Complete Troina 1943 scenario notes (.doc) file: Troina 1943 Scenario notes

The full Troina table display. German assault left foreground and their defensive zone upper left. Americans defend Monte Basilio right foreground and attack later from upper right entrance.

Opening Set up: German assaulting command is placed, using alternating platoon placement method, in conjunction with the American Monte Basilio defenders. The German team players kept all the Italian platoons off-board at start, thus only placed the three panzergrenadier platoons (two on left, one on right), their MG platoon, the 5cm Pak38 A/T cannon, and Senior HQ team, along the opposite hill ridge. The Troina dry riverbed separated the two forces. For the American team, they elected to retain some support platoons off-board and avoid the German preliminary bombardment effects. Starting on the scenario tabletop was, front to rear, a rifle platoon manning the downslope front positions, then their A&P platoon in line near the central building. Between them they placed the A/T 57mm platoon, not realizing the “No HE” rule was in effect. Finally another rifle platoon was positioned around the hilltop woods. Held in reserve was one rifle platoon, a weapons platoon, and the machine gun platoon. German objectives, one placed by team America, dot the Monte Basilio position. One in lower corner of the hillside, the other placed high on the hill near the woods. Overhead the off-board “on call” 155mm Long Tom battery has their AOP L-4 Grasshopper plane buzzing overhead.

Americans atop Monte Basilio ridge across the dry Troina river bed. The hillside has been bombarded in recent days. German will assault from near foreground positions, Italians off-board.

The German southern Troina river position is placed on the tabletop. As seen in the photo below, the StuG III F/8 are placed in their special “StuG” pits covering the open ground. One panzergrenadier platoon on the hill at left and their second platoon stung from the StuG III position back towards the nebelwerfer RL battery concealed in the woods. Minefield and three barbwire sections emplaced in steep hill woods or flat open terrain. Both American objectives (one placed by the German players) on the tabletop, one near the front lines or “StuG” pits, the other behind the left rear hill. The Ponte di Failla bridge is the fifth objective (marker underneath). Off board is the German 10.5cm field battery with entire tabletop observers. Later in the scenario, the other half of the American forces (39th Regiment) will appear in front of the southern Troina river German defensive position.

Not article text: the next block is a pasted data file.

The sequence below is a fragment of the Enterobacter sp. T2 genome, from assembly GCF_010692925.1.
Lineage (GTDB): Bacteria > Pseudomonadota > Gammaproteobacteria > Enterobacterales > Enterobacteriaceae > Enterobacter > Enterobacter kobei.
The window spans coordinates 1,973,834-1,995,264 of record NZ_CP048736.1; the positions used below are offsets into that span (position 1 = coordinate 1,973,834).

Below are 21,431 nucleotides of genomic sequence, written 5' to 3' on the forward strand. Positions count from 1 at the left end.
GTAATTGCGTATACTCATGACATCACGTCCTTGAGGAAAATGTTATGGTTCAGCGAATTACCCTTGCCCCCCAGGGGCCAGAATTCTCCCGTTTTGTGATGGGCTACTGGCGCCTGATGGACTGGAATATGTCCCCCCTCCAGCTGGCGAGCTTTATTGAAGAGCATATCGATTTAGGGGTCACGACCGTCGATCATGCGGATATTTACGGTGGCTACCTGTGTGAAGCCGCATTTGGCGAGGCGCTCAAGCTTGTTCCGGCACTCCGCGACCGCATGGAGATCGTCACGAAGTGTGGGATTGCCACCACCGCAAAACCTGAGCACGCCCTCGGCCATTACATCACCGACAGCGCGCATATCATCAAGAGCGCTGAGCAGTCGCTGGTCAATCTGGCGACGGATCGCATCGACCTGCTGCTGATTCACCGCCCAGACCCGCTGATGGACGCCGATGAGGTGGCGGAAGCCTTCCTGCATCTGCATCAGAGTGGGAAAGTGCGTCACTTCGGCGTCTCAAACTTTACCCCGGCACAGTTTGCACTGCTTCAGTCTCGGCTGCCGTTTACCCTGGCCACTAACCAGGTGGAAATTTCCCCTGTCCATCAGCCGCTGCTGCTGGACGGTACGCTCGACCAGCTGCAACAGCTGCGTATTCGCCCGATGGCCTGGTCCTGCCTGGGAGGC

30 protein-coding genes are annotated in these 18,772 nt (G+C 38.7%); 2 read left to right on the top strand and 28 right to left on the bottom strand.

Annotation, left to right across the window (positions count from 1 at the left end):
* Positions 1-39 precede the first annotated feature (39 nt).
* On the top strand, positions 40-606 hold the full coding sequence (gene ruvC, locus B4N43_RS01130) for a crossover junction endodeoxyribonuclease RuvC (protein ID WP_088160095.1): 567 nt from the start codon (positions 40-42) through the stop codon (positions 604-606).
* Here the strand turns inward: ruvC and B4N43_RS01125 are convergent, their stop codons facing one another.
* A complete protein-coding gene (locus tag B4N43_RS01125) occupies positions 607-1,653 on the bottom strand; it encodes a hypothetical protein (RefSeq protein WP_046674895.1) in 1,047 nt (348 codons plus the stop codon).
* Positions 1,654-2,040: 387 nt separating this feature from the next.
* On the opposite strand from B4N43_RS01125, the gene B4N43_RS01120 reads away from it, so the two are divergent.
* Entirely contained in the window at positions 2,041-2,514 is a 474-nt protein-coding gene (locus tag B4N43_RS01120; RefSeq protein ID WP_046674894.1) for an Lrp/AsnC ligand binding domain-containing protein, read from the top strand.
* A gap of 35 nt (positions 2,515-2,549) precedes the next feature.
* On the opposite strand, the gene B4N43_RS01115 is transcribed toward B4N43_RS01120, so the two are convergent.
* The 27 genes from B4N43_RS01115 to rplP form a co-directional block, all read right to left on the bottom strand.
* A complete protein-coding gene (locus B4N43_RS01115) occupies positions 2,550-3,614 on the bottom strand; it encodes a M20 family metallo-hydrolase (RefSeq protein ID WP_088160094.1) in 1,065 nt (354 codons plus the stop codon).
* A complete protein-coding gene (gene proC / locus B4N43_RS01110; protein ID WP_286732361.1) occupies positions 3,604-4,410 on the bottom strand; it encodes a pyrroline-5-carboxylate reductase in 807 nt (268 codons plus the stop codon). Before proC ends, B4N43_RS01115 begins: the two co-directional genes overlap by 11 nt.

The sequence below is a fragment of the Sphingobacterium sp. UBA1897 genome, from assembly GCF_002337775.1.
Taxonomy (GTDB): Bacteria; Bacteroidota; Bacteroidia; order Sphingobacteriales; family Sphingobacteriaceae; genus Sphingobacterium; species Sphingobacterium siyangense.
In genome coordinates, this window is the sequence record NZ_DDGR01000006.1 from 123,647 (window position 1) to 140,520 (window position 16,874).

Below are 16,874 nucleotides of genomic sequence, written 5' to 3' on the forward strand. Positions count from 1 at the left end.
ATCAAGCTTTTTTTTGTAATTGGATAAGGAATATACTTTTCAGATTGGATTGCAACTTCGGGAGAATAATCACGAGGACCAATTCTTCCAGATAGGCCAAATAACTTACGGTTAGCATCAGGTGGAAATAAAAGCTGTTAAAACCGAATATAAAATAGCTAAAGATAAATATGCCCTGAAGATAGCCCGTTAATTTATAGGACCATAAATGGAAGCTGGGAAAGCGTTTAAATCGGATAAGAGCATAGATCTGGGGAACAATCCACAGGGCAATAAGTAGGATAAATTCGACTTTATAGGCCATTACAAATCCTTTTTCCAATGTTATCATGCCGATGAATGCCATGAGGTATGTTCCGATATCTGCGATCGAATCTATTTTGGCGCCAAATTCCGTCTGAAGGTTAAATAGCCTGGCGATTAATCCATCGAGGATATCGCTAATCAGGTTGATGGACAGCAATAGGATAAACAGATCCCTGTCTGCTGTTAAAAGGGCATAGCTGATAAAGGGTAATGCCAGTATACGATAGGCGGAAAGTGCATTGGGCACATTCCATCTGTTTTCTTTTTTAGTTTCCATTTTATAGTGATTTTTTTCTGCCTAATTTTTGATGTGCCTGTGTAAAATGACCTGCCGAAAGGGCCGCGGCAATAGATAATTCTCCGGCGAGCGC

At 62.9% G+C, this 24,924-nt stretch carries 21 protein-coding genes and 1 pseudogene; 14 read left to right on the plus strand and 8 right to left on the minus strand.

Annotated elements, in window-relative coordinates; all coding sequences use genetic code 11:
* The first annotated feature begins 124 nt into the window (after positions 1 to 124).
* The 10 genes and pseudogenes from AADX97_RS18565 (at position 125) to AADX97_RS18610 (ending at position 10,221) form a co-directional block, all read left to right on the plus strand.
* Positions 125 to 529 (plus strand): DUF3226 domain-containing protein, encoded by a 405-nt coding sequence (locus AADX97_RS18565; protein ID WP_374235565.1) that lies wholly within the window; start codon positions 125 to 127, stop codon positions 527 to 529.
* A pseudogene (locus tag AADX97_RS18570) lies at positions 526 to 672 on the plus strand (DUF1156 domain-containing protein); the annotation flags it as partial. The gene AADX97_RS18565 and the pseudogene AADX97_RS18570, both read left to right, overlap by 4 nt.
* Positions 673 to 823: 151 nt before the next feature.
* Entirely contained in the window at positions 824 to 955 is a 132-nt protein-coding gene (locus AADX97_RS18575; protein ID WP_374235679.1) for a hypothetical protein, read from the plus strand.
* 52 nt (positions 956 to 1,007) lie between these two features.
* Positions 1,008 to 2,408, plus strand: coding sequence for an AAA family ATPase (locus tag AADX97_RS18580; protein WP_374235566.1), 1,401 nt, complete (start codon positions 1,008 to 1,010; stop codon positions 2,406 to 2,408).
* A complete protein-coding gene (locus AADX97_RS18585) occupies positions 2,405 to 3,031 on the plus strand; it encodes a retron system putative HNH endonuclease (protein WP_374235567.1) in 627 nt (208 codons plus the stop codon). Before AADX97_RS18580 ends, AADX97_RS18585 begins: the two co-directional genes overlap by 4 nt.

German defensive positions on south bank of Troina riverbed. StuG III F/8 assault guns in their modified tank pits while nebelwerfer battery, a bit dense in placement, lines the near woods.

American 26th battalion sits in their foxholes before the preliminary bombardment and German first movements. Front line rifle platoon, then 57mm A/T, then A&P platoon. then another rifle platoon in woods at left.

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WR visits Gamex

This past weekend WR traveled to Gamex 2017 at the Los Angeles Hilton near LAX with Daniel. Daniel had his own Flames of War 20mm scenario to GM with WR’s assistance, then on sunday WR and Daniel had a go with WR’s new 25/28mm napoleonic scenario for the Battle of Gospic (or Bilaj) 1809. More on these two scenario games in future WR posts. While at the convention, WR took quiet moments to walk, with his old camera in hand, visiting the nearby hall and tables covered with other miniature events. So… a quick report.